# how to figure how much current the gate of a mosfet will draw

#### Rscott9399

Joined Jan 13, 2017
51
As stated, i am trying to understand the loading effect of a mosfet gate.
Obviously the impedance is very high but if you wanted to calculate how much current the gate of a mosfet will draw how does one go about that?

Thanks

#### Papabravo

Joined Feb 24, 2006
16,816
Almost none, at least in the steady state. There is no DC path to anywhere inside the chip. It just charges up a capacitor in a very non-linear way. The more current you source the faster the capacitor charges. The closer you get to the maximum voltage, the less current the gate draws and the slower the voltage moves toward the asymptotic limit. The datasheet will give you a Gate Charge number, usually in nano-Coulombs that you can use to calculate the switching times. Also gate capacitance is very non-linear with gate to source voltage so those spec are almost useless.

Last edited:

#### crutschow

Joined Mar 14, 2008
27,735
So the amount of current required to turn the gate on and off depends mainly upon the Gate Charge value for the particular MOSFET you are using and how fast you want to switch the MOSFET.
For fast switching of large MOSFETS, the peak gate current can exceed 1A.

#### ErnieM

Joined Apr 24, 2011
8,179
While the steady state current is essentially zero the gate current during switching can be quite significant.

Consider a simple grounded source configuration used as a switcher. To turn the device on or off you must charge the gate to source capacitance to move from the active to inactive regions. That is the easy part, as you can directly use the value from the device spec sheet.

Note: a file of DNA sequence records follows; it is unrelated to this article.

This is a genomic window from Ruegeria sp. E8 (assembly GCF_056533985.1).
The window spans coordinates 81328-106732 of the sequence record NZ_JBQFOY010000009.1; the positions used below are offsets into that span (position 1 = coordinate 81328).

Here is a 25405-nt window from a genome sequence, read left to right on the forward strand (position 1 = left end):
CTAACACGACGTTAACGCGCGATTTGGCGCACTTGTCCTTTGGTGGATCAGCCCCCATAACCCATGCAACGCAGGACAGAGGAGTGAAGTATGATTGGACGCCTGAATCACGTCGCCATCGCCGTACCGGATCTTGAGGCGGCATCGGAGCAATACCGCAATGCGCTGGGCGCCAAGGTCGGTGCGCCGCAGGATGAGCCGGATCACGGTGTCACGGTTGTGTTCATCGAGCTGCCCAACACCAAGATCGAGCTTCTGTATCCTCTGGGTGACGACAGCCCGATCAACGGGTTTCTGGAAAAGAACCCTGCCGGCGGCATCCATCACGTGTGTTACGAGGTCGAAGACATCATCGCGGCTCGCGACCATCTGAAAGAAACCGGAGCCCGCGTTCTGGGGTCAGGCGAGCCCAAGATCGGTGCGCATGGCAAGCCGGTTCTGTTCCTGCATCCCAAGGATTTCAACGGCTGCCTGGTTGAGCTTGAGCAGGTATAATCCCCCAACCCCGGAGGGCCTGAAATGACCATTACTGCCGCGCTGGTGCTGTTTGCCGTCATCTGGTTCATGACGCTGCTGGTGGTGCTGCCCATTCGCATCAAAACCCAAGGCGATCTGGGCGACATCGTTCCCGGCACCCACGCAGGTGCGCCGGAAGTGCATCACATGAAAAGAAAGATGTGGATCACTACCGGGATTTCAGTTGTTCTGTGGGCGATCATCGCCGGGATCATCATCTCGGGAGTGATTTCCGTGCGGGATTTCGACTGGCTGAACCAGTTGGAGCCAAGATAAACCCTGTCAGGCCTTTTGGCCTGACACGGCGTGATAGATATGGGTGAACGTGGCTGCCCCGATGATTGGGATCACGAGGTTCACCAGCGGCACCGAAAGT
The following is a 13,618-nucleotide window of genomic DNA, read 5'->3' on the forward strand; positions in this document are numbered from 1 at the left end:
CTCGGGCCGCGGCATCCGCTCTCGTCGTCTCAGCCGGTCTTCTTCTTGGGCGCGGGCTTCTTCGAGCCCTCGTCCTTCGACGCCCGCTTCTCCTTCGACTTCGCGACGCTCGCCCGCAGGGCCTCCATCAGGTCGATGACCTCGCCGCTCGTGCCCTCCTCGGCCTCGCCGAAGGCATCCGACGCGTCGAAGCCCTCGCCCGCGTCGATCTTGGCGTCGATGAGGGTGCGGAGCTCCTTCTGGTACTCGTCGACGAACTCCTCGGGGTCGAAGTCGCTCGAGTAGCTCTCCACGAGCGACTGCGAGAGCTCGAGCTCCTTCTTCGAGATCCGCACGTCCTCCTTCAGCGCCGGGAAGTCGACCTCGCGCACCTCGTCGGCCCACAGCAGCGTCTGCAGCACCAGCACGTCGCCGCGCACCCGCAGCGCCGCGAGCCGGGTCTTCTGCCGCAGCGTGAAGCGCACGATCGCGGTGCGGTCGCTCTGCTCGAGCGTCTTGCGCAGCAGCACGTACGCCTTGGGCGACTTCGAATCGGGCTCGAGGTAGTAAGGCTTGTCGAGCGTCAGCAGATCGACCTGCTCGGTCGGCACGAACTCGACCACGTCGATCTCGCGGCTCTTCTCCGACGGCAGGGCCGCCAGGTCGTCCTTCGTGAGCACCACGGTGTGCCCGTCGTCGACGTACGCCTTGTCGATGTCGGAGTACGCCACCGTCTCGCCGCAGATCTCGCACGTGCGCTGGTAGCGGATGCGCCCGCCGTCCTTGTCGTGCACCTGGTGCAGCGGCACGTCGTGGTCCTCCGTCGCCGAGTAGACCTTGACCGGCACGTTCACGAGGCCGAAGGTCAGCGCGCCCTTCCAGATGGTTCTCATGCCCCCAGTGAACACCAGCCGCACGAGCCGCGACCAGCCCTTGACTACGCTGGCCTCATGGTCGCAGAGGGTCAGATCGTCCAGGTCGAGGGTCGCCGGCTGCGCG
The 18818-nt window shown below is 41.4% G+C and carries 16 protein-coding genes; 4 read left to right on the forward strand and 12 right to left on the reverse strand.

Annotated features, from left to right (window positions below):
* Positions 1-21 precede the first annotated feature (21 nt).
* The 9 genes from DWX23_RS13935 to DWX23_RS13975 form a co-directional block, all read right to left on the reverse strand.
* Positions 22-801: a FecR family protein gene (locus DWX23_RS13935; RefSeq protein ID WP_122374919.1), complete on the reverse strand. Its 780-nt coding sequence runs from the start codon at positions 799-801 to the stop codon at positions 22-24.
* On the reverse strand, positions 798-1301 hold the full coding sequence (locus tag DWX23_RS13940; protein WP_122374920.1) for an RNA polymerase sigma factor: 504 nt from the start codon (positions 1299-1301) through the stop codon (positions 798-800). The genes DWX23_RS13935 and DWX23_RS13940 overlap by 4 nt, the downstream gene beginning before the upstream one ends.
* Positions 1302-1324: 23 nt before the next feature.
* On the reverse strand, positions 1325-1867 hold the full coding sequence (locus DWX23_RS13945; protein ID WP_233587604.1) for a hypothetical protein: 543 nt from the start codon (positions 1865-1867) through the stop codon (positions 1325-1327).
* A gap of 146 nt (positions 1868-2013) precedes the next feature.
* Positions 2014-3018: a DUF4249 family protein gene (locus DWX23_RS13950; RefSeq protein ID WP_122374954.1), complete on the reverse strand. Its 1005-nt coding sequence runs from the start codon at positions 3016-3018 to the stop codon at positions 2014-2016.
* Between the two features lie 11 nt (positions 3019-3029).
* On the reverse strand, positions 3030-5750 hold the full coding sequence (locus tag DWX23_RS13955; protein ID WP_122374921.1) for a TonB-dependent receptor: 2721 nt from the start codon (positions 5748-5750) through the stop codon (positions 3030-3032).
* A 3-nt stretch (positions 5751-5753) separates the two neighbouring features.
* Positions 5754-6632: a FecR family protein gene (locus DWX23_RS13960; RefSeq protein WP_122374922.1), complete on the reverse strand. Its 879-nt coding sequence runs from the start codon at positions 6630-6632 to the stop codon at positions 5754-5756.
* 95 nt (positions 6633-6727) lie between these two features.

How about gate to drain? Yep, there is capacitance there too, but it doesn't sit so nicely at the driving port. This capacitance gets amplified by the "Miller Effect" of the drain voltage moving in opposite sign to the gate voltage such that the effective capacitance is much larger that the inter terminal capacitance itself.

Its not a simple calculation.

#### TeeKay6

Joined Apr 20, 2019
572

#### Rscott9399

Joined Jan 13, 2017
51
interesting, so then how does one design a gate drive for high current if you need high speed turn on?

#### ronsimpson

Joined Oct 7, 2019
1,472
how does one design a gate drive for high current if you need high speed turn on?
What signal do you have? From a micro computer? What voltage levels? more information
Do you want one 8-pin IC to drive the MOSFET or do you want to build it from transistors?

#### Papabravo

Joined Feb 24, 2006
16,816
interesting, so then how does one design a gate drive for high current if you need high speed turn on?
The simple answer is that you make a voltage source with as high a voltage as the gate can stand with a very low internal resistance. However it is more complicated because your load consists of multiple non-linear capacitors whose value changes with time. You should look at gate turn on and turn off waveforms and ask yourself why they look the way they do. The answer is in the movement of charges.

#### crutschow

Joined Mar 14, 2008
27,735
how does one design a gate drive for high current if you need high speed turn on?
The easiest is to buy a gate drive IC that's dedicated for that purpose.
Depending upon the MOSFET and the speed required, an NPN-PNP emitter-follower push-pull driver may also suffice.

#### dl324

Joined Mar 30, 2015
13,124
Obviously the impedance is very high but if you wanted to calculate how much current the gate of a mosfet will draw how does one go about that?
The gate of a MOSFET behaves like a capacitor. The voltage on the gate will rise faster when the gate capacitance is charged with a higher current. How quickly (or slowly) the gate-source voltage changes affects the turn on time.

#### Jony130

Joined Feb 17, 2009
5,243
As first approximation you can use this:
From the current definition:
I = Q/t

Ig = Qg/t = Qg*F where Qg is a total gate charge.